As this worldwide chaos continues into the rest of what feels like a dystopian 2020 we're now starting to see many different stories surfacing on social media about the very real and ongoing impact to business and consumers.

In the not too distant past if a rumour started about a retail company it probably took an industry magazine or a national newspaper to let us all know that good or bad things were happening. 

Back in the day we learnt from our closest people who are our friends, family, work colleagues about how good/bad a company was on living up to the 'advertised' promises it made.

Fast forward to today and most up to date retailers are keen to deploy some kind of 'Review' platform in order they can showcase their 'reputation' score, which is great as long as you have searched for the company, or gone to the website where the 'reputation' badge of honour is displayed.

It seems that people who have previously bought, or had bought for them 'Gift Vouchers' have had problems not only redeeming them, but to add insult to wallet injury due to lockdown it seems that thousands of these have now expired. 

One in seven - or 15% - of people with a voucher had to to request an extension, with one customer telling Which? that a company told them "hard luck, basically".

But 36% - which could equate to an estimated 3.1 million people, according to Which? - did not receive an extension on their shopping vouchers.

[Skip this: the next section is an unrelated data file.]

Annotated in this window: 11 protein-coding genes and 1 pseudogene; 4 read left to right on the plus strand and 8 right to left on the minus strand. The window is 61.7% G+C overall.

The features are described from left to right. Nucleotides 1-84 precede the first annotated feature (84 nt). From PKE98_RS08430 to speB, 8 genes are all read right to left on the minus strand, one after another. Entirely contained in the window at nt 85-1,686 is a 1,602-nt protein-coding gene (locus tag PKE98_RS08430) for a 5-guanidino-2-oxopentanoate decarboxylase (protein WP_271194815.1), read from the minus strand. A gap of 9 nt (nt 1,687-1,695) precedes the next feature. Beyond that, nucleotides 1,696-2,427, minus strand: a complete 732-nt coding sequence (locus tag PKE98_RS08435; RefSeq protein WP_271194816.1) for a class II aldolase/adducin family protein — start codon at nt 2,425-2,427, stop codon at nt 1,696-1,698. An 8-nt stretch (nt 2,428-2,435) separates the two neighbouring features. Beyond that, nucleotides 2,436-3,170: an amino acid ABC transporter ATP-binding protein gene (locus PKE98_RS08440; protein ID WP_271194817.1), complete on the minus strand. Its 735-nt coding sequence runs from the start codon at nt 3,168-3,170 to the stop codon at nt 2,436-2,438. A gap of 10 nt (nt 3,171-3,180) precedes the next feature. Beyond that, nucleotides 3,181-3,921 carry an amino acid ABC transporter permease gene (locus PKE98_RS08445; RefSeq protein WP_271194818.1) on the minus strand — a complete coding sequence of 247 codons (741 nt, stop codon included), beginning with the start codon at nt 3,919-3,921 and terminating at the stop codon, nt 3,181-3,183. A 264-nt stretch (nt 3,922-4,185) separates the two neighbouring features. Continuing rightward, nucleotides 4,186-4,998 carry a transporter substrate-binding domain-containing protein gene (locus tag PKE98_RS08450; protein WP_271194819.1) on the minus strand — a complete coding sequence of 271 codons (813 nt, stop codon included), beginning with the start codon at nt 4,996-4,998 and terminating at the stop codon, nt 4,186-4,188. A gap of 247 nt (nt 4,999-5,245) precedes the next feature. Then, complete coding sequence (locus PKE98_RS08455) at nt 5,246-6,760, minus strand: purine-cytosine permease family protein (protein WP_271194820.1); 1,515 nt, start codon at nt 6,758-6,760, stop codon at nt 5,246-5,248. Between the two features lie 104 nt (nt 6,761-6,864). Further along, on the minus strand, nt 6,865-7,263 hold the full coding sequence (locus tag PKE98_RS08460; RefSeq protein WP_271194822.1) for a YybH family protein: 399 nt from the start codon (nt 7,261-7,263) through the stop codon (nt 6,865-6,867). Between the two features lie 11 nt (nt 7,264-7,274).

Which? says the unspent vouchers were worth £31.70 on average, meaning around £98m was likely to have been lost across the whole of the UK.

It seems that people are taking to social media to vent their frustration as well as share stories from those retail brands that are not wanting to honour those commitments.

It's certainly a difficult one but if retail want's to get consumers back to stores then reassuring consumers (by social media) that they will be honoured is one way of calming the negative noise down.

Meanwhile In other news it seems that discount supermarket chain 'Aldi' have decided to explore their eCommerce presence in light of market share being lost to the bigger chains who had already invested in the platform.

The competitors then bolstered the spick, pack, and deliver element up by picking up some of the newly unemployed, or furloughed slack by people looking for work.